Accused Cunningham briber Brent Wilkes has hired celebrity defense lawyer Mark Geragos, the North County (Calif.) Times reported yesterday. The move may hint that Wilkes expects an indictment -- and a cascade of media attention -- to come down soon.

Duke accused Wilkes, who ran Poway, Calif.-based defense/intelligence contracting company ADCS, Inc., of funneling hundreds of thousands of dollars to the congressman's pocket in exchange for secret government contracts.

Reports the North County Times:

Geragos, whose former clients include pop star Michael Jackson, former first brother Roger Clinton and former Congressman Gary Condit, said Wednesday that he recently began representing Poway businessman Brent Wilkes. . . .

It was unclear last week exactly what role Geragos will play on Wilkes' legal team.

Asked if he would be defending Wilkes in the event he is indicted, Geragos would only say that he is prepared to help the man in any way he can.

"I met Brent and certainly was impressed by him and also the situation he finds himself in," Geragos said. "He could use my help."

Wilkes is already represented by Washington, D.C. lawyer Nancy Luque, who represented Israeli spy Jonathan Pollard.

The U.S. military official who ran Iraq's Abu Ghraib prison until 2004 told a Spanish paper she'd seen a document signed by outgoing Defense Secretary Donald Rumsfeld which authorized harsh treatment of detainees, Reuters reports. The memo doesn't appear to have covered the most shocking forms of abuse that have been revealed -- attack dogs, forced nudity, faked electrocutions:

Former U.S. Army Brigadier General Janis Karpinski told Spain's El Pais newspaper she had seen a letter apparently signed by Rumsfeld which allowed civilian contractors to use techniques such as sleep deprivation during interrogation.

Karpinski, who ran the prison until early 2004, said she saw a memorandum signed by Rumsfeld detailing the use of harsh interrogation methods.

"The handwritten signature was above his printed name and in the same handwriting in the margin was written: "Make sure this is accomplished"," she told Saturday's El Pais.

"The methods consisted of making prisoners stand for long periods, sleep deprivation ... playing music at full volume, having to sit in uncomfortably ... Rumsfeld authorized these specific techniques."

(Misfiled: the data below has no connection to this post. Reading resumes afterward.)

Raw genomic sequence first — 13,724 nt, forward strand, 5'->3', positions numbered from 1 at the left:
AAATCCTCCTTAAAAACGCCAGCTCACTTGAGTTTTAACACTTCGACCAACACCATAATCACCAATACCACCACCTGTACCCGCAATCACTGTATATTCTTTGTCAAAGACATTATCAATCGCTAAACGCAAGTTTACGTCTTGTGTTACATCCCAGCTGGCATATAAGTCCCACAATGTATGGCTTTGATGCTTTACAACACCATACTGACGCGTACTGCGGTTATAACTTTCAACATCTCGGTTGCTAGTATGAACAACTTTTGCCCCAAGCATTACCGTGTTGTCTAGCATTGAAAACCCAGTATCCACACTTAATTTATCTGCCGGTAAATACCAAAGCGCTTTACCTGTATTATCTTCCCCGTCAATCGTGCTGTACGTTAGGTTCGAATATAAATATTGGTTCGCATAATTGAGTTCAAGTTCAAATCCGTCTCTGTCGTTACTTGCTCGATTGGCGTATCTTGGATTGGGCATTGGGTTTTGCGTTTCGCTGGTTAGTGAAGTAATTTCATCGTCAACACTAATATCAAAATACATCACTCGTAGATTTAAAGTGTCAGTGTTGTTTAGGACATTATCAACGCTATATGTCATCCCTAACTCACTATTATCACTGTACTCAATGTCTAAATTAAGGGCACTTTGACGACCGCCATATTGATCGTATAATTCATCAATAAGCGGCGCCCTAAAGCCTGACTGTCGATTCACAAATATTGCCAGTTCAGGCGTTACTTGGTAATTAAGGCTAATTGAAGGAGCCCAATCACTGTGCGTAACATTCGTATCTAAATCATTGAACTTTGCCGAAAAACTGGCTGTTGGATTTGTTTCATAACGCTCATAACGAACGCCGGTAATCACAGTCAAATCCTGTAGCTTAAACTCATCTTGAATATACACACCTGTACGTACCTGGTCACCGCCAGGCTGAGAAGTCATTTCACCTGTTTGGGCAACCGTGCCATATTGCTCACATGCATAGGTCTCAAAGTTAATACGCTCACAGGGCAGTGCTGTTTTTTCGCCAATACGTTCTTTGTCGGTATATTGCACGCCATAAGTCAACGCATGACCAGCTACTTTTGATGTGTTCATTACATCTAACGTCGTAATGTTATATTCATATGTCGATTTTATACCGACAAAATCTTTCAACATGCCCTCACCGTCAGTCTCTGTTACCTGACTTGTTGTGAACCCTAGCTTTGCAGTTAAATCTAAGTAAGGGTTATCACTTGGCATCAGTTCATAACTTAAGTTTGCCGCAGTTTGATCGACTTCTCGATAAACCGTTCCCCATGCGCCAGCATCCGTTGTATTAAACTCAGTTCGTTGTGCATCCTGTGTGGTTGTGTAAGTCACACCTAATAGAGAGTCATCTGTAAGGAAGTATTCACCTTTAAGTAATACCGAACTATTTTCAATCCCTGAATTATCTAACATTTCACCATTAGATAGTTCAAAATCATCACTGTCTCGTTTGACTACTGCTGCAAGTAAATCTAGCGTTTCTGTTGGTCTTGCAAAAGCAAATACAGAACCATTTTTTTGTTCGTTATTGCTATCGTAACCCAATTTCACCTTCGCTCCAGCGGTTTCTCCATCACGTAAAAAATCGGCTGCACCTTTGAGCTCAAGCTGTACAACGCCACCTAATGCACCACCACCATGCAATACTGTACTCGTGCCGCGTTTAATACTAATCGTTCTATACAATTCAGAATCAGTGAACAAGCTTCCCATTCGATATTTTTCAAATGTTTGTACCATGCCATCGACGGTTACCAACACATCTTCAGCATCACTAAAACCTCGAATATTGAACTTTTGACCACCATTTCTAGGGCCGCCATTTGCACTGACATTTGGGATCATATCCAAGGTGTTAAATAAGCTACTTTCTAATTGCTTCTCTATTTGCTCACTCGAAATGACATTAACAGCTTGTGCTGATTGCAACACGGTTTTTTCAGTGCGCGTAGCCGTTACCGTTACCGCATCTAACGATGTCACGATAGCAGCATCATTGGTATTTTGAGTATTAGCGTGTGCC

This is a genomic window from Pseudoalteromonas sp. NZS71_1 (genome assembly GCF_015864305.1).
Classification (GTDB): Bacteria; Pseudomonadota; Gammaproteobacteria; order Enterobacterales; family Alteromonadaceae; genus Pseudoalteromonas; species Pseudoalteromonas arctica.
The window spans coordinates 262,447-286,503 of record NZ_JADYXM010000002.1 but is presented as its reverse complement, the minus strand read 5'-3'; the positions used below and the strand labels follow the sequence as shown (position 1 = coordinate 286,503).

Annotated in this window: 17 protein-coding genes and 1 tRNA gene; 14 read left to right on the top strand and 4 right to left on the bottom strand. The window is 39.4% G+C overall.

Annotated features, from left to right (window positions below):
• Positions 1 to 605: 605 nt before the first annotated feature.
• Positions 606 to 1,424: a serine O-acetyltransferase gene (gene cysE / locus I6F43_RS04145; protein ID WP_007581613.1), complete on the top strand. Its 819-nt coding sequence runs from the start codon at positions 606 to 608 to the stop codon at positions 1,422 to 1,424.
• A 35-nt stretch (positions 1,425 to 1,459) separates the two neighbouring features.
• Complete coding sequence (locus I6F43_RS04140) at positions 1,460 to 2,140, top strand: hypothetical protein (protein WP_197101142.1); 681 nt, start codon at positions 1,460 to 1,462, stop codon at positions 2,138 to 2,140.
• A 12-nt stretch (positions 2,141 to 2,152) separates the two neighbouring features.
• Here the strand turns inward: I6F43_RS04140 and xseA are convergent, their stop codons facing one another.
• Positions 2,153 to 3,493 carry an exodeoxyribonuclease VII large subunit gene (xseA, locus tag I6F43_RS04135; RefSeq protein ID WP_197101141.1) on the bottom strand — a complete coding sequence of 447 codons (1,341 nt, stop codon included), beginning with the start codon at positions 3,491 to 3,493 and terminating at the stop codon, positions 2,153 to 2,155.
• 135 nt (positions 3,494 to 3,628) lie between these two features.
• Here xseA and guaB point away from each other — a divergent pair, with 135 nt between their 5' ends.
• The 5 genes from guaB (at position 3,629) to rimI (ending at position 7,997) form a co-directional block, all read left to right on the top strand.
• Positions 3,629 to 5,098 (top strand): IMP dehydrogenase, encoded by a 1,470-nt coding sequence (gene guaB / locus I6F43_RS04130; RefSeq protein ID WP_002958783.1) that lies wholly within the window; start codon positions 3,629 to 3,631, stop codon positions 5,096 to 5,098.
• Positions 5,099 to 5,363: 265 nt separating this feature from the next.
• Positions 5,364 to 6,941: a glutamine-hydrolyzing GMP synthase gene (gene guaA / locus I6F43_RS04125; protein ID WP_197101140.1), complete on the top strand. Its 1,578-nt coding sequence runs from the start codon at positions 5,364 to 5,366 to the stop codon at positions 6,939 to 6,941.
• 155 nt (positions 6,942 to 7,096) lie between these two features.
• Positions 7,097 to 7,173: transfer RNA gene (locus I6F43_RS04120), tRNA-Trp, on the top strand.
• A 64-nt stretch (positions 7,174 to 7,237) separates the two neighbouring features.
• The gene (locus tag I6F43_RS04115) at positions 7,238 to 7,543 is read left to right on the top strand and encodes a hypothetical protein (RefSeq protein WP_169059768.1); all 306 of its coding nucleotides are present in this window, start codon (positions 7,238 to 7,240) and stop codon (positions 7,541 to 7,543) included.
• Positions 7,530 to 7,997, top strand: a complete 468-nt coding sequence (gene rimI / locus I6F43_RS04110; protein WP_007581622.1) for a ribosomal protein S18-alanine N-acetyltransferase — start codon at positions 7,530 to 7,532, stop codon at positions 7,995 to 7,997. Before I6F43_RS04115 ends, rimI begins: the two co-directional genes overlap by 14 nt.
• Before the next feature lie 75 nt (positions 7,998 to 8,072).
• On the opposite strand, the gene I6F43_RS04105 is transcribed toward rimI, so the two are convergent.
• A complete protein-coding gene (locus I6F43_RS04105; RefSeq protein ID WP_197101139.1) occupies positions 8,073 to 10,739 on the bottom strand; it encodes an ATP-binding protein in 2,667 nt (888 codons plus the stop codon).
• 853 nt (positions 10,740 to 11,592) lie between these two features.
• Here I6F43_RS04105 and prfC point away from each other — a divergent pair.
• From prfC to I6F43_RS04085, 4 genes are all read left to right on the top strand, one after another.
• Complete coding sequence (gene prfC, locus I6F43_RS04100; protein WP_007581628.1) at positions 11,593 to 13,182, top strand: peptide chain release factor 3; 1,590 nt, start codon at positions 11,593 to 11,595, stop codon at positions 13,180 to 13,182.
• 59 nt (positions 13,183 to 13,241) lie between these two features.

The Geneva Convention says prisoners of war should suffer "no physical or mental torture, nor any other form of coercion" to secure information.

Senate Democrats Revive Demand for Classified Data "Seeking information about detention of terrorism suspects, abuse of detainees and government secrecy, Democrats on the Senate Judiciary Committee are reviving dozens of demands for classified documents that until now have been rebuffed or ignored by the Justice Department and other agencies....

"[Senate Judiciary Committee Soon-to-be Chairman Patrick Leahy (D-VT)], who has said little about his plans for the committee, expressed hope for greater cooperation from the Bush administration, which he described as having been 'obsessively secretive.' His aides have identified more than 65 requests he has made to the Justice Department or other agencies in recent years that have been rejected or permitted to languish without reply....

"Now that they are about to control Congress, what...Democrats regard as a record of unresponsiveness has energized their renewal of longstanding requests for information about some of the administration’s most hidden and fiercely debated operations. In addition, other such requests by committee members deal with subjects like voter fraud, immigration and background inquiries on Supreme Court nominees....

"With Democrats in control, it will be harder for executive branch agencies to sidestep requests for documents. Behind each request will be the possibility of Democrats’ voting to issue subpoenas that would compel documents or testimony, although Senate aides said they hoped to avoid conflict." (NY Times)

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Here's an extra serving of hypocrisy for your Thanksgiving dinner.